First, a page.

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Benzodiazepines are a group of drugs with broad therapeutic applications as anxiolytics, hypnotics, anticonvulsants, and muscle relaxants. To exert their therapeutic and pharmacological effects, they appear to interact with a brain-specific benzodiazepine receptor characterized by a high-affinity binding site for this group of compounds.
In analogy to the identification of morphine receptors in the brain and the subsequent isolation of opioid peptides, the discovery of the benzodiazepine receptor has triggered the search for an endogenous brain component that can physiologically exhibit benzodiazepine-like effects.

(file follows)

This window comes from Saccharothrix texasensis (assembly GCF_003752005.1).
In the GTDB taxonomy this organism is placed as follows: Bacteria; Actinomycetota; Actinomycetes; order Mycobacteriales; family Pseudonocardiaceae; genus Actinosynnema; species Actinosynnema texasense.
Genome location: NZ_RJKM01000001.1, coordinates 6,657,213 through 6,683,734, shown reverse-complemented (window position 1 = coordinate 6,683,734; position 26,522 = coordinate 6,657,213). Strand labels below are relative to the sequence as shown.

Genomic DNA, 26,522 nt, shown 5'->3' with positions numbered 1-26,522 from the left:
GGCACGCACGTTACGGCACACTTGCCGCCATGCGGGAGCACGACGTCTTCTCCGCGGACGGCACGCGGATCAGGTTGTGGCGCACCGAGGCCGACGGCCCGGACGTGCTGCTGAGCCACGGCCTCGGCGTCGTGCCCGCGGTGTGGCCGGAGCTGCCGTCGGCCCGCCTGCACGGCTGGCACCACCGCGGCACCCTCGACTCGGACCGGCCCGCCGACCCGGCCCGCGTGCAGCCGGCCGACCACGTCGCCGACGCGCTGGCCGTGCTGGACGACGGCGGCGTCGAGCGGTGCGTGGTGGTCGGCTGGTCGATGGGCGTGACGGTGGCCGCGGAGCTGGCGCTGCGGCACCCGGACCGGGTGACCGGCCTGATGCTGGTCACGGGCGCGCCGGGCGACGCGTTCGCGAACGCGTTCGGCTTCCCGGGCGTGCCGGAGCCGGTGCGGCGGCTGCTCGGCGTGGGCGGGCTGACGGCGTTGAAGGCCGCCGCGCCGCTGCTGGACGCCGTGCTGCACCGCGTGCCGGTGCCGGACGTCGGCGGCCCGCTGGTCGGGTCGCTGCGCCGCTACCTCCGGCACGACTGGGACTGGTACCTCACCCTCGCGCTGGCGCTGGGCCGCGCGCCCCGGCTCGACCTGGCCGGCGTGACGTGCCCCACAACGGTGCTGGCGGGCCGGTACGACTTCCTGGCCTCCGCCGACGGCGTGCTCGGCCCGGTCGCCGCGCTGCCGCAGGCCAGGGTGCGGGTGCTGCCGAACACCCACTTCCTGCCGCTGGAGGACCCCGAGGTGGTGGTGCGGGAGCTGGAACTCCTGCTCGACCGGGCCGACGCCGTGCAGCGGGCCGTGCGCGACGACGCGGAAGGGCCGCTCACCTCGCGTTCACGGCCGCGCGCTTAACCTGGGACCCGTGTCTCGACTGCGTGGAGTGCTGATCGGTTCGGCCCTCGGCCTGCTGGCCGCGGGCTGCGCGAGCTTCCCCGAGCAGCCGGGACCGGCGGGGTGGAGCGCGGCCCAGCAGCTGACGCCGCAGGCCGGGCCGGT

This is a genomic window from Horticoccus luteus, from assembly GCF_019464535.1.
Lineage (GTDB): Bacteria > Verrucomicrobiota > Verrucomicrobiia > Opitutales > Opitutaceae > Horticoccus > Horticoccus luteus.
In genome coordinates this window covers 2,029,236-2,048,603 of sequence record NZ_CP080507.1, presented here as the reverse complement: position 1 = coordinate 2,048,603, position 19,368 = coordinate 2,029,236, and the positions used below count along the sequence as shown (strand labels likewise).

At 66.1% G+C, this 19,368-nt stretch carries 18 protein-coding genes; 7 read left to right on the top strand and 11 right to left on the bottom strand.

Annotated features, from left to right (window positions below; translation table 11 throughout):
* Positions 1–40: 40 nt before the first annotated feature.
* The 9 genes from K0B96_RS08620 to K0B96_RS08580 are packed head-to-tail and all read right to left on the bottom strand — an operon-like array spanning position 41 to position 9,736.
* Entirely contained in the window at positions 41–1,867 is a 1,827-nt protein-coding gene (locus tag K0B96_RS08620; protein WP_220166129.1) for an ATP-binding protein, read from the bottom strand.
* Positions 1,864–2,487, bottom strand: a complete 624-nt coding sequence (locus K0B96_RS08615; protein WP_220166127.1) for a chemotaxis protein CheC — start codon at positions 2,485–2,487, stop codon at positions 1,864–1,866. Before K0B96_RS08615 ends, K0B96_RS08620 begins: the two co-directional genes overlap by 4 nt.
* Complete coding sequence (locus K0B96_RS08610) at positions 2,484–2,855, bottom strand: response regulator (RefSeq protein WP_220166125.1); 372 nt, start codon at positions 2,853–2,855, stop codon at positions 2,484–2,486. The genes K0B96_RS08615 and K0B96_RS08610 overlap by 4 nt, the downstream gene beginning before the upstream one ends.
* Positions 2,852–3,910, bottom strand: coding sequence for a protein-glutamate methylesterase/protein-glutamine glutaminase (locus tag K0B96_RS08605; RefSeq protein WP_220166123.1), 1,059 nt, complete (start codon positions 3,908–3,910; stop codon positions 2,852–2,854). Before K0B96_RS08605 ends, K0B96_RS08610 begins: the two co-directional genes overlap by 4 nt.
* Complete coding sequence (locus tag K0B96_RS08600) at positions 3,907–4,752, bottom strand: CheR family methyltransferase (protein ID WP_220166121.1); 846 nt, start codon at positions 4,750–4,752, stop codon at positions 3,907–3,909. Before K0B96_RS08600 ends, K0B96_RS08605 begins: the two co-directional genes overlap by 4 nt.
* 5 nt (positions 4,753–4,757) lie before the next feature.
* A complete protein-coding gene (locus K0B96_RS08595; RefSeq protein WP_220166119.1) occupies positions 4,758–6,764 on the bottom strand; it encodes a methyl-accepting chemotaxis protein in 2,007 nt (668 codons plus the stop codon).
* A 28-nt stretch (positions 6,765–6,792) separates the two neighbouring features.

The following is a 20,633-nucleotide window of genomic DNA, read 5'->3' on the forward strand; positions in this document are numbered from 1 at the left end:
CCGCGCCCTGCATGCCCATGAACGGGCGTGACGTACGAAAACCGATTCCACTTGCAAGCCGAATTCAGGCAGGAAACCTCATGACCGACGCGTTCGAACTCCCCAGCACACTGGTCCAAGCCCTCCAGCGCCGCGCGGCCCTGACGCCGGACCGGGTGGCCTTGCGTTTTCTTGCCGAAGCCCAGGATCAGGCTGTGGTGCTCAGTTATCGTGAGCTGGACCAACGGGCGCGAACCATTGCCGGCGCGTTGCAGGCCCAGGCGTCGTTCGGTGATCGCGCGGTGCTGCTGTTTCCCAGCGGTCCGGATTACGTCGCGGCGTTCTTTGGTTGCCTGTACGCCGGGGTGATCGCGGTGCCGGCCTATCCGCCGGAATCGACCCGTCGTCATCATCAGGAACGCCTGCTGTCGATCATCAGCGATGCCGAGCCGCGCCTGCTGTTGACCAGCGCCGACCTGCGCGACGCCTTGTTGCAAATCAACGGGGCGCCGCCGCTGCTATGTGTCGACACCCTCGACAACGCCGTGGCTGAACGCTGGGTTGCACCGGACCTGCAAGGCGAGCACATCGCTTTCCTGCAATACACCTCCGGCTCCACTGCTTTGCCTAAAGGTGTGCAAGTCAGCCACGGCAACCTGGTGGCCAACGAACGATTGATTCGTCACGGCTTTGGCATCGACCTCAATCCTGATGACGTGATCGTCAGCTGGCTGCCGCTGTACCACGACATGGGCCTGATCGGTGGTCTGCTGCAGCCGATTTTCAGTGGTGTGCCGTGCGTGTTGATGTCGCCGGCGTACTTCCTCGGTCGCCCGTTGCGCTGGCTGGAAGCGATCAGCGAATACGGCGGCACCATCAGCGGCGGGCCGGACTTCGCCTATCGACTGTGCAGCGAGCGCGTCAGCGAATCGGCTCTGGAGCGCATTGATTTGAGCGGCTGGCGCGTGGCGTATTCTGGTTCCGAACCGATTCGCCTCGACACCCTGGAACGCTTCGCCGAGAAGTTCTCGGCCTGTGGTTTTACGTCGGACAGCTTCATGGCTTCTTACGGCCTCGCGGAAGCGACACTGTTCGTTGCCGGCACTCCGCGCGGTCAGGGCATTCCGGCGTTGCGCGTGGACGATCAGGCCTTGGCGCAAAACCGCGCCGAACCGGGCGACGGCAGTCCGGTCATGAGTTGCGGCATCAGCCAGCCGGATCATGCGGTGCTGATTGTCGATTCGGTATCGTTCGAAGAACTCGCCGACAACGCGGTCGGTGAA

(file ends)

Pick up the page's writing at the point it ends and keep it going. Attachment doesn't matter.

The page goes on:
The authors describe on Nature the isolation and benzodiazepine-like effects of nicotinamide, a compound that could physiologically exert these effects in the brain.
Nicotinamide is a brain constituent with benzodiazepine-like actions
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